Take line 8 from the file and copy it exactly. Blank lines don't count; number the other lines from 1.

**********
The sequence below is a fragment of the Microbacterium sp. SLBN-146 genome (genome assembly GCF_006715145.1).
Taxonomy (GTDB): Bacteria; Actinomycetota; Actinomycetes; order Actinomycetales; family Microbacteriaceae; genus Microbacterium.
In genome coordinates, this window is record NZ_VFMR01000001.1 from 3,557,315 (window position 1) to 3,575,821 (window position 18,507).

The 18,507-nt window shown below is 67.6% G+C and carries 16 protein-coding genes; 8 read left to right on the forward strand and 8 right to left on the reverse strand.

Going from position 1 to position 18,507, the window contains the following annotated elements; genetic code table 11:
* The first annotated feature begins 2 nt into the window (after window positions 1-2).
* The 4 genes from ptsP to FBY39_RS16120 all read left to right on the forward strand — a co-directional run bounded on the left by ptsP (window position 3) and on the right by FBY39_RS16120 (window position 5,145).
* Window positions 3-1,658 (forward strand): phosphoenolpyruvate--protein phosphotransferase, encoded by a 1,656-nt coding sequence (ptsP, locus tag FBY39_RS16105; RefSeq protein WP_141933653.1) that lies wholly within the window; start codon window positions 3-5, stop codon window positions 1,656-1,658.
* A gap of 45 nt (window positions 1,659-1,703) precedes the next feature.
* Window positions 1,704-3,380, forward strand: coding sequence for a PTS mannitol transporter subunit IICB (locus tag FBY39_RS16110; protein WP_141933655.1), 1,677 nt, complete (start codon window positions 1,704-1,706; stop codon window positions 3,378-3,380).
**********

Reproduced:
* Window positions 3-1,658 (forward strand): phosphoenolpyruvate--protein phosphotransferase, encoded by a 1,656-nt coding sequence (ptsP, locus tag FBY39_RS16105; RefSeq protein WP_141933653.1) that lies wholly within the window; start codon window positions 3-5, stop codon window positions 1,656-1,658.